(Adds detail, background, CEO comment, updates shares)
STOCKHOLM, Oct 25 (Reuters) - Sweden’s SKF, the world’s largest maker of industrial bearings, grew sales faster than expected in the third quarter and forecast slightly higher demand in the final months of 2018, giving its shares a brief boost in a jittery stock market.
The automotive sector has been under heavy pressure in recent months with car sales in China and Europe falling, and with big automakers such as Daimler and BMW issuing profit warnings.
Worries over a slowdown in the global economy has also hit industrial stocks in the wake of weaker Chinese purchasing manager indices and lingering trade tensions.
“We saw significantly higher sales volumes in our three largest regions: Europe, North America and Asia, driven by continued broad-based investments and activities in most of the industries in which we operate,” SKF Chief Executive Alrik Danielson said in a statement.
SKF shares initially rose as much 5 percent following its results but gave up most of the gains to trade 0.4 percent higher by 1150 GMT. The stock is down 20 percent over the past month, underperforming the European industrial sector.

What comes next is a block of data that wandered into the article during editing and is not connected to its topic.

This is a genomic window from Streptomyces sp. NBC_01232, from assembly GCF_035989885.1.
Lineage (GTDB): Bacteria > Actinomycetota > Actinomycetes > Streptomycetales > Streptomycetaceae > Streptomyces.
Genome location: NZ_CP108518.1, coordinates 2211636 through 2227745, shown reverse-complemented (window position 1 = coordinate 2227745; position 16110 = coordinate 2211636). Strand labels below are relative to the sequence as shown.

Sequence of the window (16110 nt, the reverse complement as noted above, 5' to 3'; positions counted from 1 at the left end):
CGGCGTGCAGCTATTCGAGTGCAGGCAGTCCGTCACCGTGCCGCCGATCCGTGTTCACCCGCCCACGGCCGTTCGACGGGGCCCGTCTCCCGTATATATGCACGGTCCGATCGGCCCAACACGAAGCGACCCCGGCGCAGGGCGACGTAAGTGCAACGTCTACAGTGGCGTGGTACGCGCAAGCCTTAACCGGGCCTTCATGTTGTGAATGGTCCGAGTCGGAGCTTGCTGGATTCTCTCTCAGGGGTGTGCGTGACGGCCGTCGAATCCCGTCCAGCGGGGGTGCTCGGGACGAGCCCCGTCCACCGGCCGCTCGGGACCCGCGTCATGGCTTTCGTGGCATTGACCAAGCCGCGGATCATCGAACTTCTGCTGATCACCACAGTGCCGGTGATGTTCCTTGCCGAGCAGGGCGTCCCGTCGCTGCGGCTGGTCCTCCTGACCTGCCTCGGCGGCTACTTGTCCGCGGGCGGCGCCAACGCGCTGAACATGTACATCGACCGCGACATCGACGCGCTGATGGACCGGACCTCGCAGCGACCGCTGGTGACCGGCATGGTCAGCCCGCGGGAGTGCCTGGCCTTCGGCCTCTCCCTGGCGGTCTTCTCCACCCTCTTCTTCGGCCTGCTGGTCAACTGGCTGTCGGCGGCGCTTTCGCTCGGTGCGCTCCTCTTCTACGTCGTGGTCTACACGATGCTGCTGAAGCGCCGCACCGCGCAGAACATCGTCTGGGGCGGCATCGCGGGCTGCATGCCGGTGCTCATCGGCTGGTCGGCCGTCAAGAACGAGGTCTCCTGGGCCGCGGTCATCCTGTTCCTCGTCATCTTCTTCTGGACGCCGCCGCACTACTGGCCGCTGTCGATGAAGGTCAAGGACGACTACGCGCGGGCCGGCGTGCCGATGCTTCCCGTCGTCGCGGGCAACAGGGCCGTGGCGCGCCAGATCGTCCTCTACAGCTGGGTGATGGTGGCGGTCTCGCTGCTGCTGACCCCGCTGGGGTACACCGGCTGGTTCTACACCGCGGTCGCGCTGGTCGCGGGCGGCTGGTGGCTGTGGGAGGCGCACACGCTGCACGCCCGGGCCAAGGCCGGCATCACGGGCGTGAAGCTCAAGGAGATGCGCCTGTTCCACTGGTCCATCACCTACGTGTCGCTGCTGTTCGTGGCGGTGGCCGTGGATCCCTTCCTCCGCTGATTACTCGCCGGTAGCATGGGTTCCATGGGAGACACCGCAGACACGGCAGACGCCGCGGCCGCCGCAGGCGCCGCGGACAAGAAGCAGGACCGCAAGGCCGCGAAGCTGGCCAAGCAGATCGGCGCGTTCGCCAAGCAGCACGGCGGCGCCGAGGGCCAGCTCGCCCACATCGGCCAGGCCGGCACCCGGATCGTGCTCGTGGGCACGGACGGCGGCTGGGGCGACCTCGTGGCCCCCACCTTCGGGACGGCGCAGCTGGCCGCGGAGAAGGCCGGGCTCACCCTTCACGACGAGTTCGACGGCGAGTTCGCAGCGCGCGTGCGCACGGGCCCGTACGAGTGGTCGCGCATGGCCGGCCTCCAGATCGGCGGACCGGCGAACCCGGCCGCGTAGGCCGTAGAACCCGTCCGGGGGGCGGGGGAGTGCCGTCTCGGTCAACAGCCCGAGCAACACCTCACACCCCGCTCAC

The Swedish competitor of Germany’s Schaeffler said its outlook for the fourth quarter foresaw higher activity for its industrial business and only a slight decline for its smaller automotive business.
SKF derives about 70 percent of group sales from its industrial business and the rest from the automotive sector and its demand outlook largely chimed with that of its main rival.
Schaeffler cut its forecast for automotive revenues in September due to weaker demand in China and Europe, but kept its guidance for overall sales this year thanks to stronger orders at its industrial division.
SKF said its third-quarter operating profit rose to 2.60 billion Swedish crowns ($281.2 million) from a year-ago 1.97 billion, in line with a mean forecast of 2.61 billion in a poll of analysts. ($1 = 9.1046 Swedish crowns) (Reporting by Johannes Hellstrom; editing by Niklas Pollard)